If you own a house and decide it’s time to sell, you have a choice. You can choose to handle the process on your own in which case you would be a For Sale By Owner (or FSBO) or you can choose to have a real estate agent represent you. If you own a business or are a potential buyer of a business you can choose to handle the transaction on your own or you can choose to have an agent or Business Broker represent you.

If you choose to have a Business Broker represent you, it’s worthwhile understanding that some Business Brokers belong to associations and these associations have a code of ethics. The International Business Brokers Association (IBBA) is an international association that brings together business brokers from many countries. At last count, there were approximately 28 countries in the IBBA.

The IBBA has a code of ethics and this includes the following articles.
Article 1 – Broker is charged with being knowledgeable with trends affecting business opportunities.

Article 2 – Broker must protect public against fraud, misrepresentation or unethical behavior.

Article 6 – Broker represents interest of their client but it is incumbent upon the broker to deal fairly to other party or parties involved.

In addition to the IBBA, there is the American Association of Business Brokers (or ABBA) plus there are many state or regional business broker associations. A few examples include the California Association of Business Brokers (CABB), Texas Association of Business Brokers, New England Business Brokers Association and many others.

The bottom line is that you should have expectations from a business broker or intermediary you using to represent you and your interests. Being a business broker is not normally restricted to just one skill of closing a transaction. Business brokers assist with business valuations, machinery and equipment appraisals, introductions to third party lenders at banks, credit unions or specialized businesses that handle SBA loans, introductions to legal experts or tax and accounting experts and many other professionals.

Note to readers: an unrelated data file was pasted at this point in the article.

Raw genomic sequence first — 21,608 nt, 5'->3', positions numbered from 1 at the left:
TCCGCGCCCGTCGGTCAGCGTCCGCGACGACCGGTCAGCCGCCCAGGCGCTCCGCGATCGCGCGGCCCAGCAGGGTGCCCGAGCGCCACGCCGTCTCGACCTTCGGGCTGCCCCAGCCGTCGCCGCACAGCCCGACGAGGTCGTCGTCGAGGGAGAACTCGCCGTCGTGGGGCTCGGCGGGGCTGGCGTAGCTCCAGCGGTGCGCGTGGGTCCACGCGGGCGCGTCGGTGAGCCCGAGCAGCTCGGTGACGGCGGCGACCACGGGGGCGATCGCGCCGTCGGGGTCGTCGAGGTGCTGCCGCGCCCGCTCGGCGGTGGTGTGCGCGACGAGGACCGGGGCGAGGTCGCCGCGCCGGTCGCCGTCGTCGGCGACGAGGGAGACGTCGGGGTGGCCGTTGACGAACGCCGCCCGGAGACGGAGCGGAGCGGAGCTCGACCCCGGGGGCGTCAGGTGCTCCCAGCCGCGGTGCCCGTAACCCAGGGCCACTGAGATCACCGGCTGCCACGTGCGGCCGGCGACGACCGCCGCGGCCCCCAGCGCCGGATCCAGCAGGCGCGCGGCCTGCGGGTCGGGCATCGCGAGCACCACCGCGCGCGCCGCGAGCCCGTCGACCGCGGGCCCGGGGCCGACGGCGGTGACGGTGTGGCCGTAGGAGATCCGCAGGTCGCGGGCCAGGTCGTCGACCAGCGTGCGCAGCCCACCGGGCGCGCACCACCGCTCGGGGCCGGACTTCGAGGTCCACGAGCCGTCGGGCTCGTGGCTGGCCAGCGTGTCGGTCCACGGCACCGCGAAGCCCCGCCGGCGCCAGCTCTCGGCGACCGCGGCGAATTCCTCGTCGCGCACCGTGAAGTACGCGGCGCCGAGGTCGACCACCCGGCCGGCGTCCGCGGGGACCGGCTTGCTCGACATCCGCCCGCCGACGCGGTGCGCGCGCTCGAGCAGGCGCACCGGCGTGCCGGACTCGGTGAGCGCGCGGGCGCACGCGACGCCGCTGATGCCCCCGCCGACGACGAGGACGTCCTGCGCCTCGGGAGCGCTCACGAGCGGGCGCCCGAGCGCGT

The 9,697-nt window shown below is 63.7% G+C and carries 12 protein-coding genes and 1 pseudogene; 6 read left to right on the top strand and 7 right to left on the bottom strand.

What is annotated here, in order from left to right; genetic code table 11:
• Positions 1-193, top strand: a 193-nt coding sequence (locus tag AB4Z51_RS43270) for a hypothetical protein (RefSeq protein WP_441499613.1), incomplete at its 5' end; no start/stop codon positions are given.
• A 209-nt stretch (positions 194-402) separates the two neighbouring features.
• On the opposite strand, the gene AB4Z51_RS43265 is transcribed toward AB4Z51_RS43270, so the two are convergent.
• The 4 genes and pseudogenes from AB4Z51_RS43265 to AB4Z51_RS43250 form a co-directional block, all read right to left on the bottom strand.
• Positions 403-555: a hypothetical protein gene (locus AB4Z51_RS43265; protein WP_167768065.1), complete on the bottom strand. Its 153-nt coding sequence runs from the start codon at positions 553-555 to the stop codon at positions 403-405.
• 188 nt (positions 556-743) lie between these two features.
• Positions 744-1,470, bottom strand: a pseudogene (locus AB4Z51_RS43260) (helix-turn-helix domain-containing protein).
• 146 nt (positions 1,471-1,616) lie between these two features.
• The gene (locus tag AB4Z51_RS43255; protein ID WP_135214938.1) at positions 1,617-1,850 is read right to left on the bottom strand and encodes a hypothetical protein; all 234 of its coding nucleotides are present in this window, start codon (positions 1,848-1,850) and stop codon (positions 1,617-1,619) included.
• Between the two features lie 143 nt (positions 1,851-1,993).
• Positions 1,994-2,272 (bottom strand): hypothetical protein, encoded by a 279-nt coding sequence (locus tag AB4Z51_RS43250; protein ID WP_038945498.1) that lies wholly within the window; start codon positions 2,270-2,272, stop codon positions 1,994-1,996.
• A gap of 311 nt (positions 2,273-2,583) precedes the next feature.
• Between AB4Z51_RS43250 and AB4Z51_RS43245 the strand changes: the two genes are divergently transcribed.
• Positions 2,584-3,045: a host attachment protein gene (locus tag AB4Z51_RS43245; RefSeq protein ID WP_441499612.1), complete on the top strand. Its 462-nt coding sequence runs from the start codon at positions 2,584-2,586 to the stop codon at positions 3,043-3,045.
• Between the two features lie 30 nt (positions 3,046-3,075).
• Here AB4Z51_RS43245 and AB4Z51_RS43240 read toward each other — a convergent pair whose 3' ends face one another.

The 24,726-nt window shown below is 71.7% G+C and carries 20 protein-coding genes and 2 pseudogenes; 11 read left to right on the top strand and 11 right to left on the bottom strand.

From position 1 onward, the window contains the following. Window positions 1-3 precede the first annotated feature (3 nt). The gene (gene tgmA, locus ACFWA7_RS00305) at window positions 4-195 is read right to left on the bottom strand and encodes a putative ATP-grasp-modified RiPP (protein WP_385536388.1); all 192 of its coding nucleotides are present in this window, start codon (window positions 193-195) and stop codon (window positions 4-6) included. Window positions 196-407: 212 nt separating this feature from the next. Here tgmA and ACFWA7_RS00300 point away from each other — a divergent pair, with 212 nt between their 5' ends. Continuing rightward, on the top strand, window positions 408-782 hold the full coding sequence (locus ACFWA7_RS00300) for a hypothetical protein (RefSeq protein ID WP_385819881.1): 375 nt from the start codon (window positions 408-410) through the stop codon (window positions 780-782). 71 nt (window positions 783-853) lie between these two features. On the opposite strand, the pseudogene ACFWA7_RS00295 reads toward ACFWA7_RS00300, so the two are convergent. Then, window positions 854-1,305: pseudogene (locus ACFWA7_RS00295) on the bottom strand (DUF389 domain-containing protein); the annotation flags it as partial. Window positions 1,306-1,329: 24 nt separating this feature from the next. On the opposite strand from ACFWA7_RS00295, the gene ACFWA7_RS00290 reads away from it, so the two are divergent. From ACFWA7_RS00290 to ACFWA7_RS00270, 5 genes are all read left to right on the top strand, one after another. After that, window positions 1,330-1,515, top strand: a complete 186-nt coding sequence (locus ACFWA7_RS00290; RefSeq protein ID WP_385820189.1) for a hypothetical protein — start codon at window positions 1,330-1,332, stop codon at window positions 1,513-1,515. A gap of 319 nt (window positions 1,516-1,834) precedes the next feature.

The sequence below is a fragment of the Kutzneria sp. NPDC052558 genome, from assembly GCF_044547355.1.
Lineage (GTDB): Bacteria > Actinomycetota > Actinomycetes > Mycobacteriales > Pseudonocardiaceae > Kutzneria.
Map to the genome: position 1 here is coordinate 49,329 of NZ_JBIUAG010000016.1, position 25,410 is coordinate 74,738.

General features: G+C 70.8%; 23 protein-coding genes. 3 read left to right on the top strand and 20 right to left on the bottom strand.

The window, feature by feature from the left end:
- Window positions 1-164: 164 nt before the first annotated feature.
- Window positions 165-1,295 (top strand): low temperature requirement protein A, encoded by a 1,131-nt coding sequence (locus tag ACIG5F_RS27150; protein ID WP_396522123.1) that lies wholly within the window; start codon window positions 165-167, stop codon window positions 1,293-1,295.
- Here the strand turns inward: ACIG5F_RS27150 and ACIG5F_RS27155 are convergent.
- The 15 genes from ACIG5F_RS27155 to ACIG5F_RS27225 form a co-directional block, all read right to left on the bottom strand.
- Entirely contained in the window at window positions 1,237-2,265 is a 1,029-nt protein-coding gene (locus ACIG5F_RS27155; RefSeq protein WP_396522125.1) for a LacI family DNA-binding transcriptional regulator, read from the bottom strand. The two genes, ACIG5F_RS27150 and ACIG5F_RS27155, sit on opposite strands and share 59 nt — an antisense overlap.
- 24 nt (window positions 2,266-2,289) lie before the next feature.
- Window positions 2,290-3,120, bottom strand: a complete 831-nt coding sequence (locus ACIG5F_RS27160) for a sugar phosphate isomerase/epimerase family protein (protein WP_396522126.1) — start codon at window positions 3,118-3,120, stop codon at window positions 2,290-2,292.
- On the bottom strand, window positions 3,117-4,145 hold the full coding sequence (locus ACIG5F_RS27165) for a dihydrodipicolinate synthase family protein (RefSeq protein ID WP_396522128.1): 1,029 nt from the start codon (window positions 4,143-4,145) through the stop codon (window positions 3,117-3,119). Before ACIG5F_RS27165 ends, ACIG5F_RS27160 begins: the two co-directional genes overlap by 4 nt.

At the end of the day, a qualified, educated and motivated business broker should add value to the process of buying or selling a business. There are many associations which they can choose to belong and each has their own code of ethics. This should provide great reassurance that your interests come before those of the business broker and it should be your expectation that this is the case.

Selling or buying a business is a complex and involved transaction. The chances of the transaction closing are greatly enhanced when a business broker or an intermediary is involved as the seller and buyer have a lot of professional, personal, financial and emotional items at stake. Make sure the business broker or intermediary reflects your values and adheres to the code of ethics that are part of any association that they belong. In some states, the business broker or intermediary is required to have a license. Make sure that if this is the case, they meet that requirement.

Author's Bio: 

Andrew Rogerson is a 5 time business owner who specializes in business transfer transactions. For business owners that wish to sell their business, Andrew partners with them to value their business, understand tax issues, market the business to potential buyers and handle all parts of the transaction including third-party lending, due diligence and escrow. For entrepreneurs thinking of business ownership, Andrew partners with them to determine their best option – buy an existing business, buy the rights to a franchise or start their business from scratch. He is the author of four books on business ownership called Successfully Start Your Business, Successfully Buy Your Business, Successfully Buy Your Franchise and Successfully Sell Your Business. For more information including immediate download, visit www.businesstransactionbooks.com.